Academic journal article Journal of Family Studies

Postseparation Parenting Education in a Family Relationship Centre: A Pilot Study Exploring the Impact on Perceived Parent-Child Relationship and Acrimony

Academic journal article Journal of Family Studies

Postseparation Parenting Education in a Family Relationship Centre: A Pilot Study Exploring the Impact on Perceived Parent-Child Relationship and Acrimony

Article excerpt


This research investigated whether 31 parents who attended the Sydney City Family Relationship Centre experienced improvement in parent-child relationship and a decrease in parental acrimony following a brief postseparation parenting education program. It was hypothesized that the results would indicate an improvement in parents' perceived parent-child relationship six to ten weeks after the post-separation parenting education program and this was found to be the case. It was also hypothesized that parents would experience a decrease in parental acrimony six to ten weeks after the postseparation parenting education program. However the results did not support this hypothesis. The results indicated an inverse relationship between the constructs of interest; as acrimony decreased, parent-child relationship improved. Findings from this pilot study endorse the continuation of a brief postseparation parenting education component in the FRC model Implications for future research are discussed.

Keywords: postseparation parenting education; Family Relationship Centres; parent-child relationship; acrimony; reflective functioning


Family separation represents a significant life stressor for both parents and children, involving multifaceted psychological experiences and the potential for aversive effects on the mental and physical wellbeing of those involved (McIntosh, Burke, Dour, & Gridley, 2009). Often there are complex legal processes involved when matters relating to the separation are in dispute, which may include parenting arrangements, financial issues, asset allocation, and ongoing child support. Over the last decade, an agenda has been steadily emerging for postseparation family dispute resolution (FDR) to incorporate processes that embrace both the psychological and legal aspects associated with family separation (McIntosh, 2006).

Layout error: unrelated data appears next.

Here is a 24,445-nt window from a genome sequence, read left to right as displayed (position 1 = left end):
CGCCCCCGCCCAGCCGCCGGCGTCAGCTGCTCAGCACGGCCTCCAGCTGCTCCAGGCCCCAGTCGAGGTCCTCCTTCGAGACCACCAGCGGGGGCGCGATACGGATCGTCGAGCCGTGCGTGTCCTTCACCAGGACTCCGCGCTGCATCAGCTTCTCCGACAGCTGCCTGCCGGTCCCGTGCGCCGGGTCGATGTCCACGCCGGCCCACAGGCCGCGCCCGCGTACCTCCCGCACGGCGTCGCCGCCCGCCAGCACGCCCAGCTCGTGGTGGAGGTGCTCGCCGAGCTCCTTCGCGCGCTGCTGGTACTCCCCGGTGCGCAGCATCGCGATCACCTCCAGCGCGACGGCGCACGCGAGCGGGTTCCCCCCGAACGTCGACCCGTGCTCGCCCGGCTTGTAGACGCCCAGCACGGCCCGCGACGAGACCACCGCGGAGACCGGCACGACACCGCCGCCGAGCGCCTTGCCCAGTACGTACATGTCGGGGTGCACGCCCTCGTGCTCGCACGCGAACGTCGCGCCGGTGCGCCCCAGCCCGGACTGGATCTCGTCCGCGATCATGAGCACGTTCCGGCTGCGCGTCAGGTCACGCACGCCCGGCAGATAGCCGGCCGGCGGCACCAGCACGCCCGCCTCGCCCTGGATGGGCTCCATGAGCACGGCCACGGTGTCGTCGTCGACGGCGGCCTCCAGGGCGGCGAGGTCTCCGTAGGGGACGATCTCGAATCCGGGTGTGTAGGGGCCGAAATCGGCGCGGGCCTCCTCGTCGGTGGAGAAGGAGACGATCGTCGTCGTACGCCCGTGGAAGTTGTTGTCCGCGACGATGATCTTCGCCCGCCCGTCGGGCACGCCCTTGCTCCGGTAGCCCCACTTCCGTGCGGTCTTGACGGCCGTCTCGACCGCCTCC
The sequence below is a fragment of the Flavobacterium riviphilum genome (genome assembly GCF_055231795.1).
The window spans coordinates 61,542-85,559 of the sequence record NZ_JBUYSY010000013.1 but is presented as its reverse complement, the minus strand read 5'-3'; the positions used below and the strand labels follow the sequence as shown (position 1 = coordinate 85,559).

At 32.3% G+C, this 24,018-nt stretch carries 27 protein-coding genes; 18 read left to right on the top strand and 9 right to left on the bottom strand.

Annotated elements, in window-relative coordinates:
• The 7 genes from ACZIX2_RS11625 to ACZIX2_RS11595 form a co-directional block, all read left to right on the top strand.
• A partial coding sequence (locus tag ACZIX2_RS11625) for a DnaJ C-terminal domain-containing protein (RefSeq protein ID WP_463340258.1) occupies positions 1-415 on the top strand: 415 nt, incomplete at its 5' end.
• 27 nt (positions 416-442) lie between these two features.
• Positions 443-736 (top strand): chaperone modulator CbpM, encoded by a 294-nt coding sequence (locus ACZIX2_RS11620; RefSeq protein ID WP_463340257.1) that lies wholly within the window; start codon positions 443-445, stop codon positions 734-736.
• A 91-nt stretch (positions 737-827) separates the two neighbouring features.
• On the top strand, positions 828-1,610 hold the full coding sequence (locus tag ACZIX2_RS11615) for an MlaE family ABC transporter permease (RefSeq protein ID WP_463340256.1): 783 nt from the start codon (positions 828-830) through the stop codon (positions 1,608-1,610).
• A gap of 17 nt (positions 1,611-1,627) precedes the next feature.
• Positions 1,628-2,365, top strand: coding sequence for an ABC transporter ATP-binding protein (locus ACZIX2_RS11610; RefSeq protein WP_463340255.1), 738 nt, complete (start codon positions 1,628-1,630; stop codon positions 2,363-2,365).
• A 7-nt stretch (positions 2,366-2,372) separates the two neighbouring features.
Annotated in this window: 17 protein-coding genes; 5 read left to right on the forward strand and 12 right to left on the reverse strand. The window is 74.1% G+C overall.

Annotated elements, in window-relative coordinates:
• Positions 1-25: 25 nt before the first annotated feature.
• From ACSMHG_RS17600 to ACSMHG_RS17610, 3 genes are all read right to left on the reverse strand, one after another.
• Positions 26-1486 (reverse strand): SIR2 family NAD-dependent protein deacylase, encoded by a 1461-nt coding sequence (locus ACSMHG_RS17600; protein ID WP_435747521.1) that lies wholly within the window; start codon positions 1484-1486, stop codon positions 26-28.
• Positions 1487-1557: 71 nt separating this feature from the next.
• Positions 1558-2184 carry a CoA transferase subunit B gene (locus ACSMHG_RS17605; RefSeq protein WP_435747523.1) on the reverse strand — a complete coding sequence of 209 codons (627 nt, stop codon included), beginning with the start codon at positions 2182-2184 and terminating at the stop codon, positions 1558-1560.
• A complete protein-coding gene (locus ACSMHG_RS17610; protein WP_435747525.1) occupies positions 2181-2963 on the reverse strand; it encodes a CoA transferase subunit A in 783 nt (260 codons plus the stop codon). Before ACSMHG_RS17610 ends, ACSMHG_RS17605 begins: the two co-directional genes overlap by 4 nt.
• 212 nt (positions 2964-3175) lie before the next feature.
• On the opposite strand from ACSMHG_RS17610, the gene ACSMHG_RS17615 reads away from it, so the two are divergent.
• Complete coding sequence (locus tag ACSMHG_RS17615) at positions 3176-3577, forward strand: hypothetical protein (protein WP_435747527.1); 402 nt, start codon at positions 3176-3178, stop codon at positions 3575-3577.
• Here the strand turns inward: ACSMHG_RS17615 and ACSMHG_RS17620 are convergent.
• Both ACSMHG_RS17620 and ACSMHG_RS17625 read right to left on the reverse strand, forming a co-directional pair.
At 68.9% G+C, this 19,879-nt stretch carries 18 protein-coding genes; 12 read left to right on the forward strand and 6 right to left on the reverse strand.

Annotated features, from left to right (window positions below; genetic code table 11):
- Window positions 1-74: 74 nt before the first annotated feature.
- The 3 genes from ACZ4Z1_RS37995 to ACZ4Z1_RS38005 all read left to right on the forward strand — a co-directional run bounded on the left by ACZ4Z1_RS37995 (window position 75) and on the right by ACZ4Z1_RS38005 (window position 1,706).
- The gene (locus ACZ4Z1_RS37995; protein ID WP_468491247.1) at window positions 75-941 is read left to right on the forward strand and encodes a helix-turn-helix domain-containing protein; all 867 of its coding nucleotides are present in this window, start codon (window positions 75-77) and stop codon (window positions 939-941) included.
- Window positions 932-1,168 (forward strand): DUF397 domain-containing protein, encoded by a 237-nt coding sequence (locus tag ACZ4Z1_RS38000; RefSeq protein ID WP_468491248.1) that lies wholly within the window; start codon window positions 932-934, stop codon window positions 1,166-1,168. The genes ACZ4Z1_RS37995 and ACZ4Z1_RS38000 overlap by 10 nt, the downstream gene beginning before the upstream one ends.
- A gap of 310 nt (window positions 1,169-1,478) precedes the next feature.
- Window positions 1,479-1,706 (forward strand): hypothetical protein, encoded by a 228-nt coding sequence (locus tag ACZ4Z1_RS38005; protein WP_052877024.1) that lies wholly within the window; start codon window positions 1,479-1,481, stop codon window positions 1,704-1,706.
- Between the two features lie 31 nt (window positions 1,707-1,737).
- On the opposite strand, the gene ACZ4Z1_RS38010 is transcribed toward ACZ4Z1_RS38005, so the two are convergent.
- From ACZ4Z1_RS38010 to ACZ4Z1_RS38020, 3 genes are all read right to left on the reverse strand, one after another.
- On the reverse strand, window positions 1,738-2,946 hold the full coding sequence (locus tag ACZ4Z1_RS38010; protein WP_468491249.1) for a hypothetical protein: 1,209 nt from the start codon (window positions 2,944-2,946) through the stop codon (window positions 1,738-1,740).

The Australian FDR framework for separated families has undergone substantial transitions in recent years, most fundamentally through the introduction of the Family Law Amendment (Shared Parental Responsibility) Act 2006 (Cth). This legislation encompasses a series of provisions focusing attention on parental attitudes and competence (Family Court of Australia, 2009a; Kaspiew, 2007) and is underpinned by consideration of children's best interests in light of their parents' parental management capacities. Under the new provisions the Court must consider the ability and willingness of each parent to encourage and facilitate a close and continuing relationship between the child and the other parent (Kaspiew, 2007; Overington, 2009). The court is also required to consider the extent to which each parent has historically taken the opportunity to exercise parental responsibility, fulfil their obligation to support and physically maintain the child, and communicate with the child (Kaspiew, 2007). In addition, the Family Court has always had the capacity to refer parents for education, counselling, and conferences with the Court's family consultants, and the new provisions extend the option of one-off or multiple referrals to compulsory mediation and postseparation education (Family Court of Australia, 2009b).

In conjunction with these recent legislative changes, the establishment of community-based Family Relationship Centres (FRCs) was designed to assist families generally, though its main focus is on families in the process of separating (Moloney, 2006). The number of child-focused dispute resolution services increased significantly with the roll out of 65 Centres between 2006 and 2008 (Fletcher, 2008). From July 2007, FDR became a mandatory first-step for most parents who were unable to agree on parenting arrangements after separation (Kaspiew, Gray, Weston, Moloney, Hand, Qu, & the family law evaluation team, 2009) Within the FRCs, FDR is supported by parenting education about family relationships and the impact of entrenched conflict and parental acrimony on children (Moloney, 2006). …

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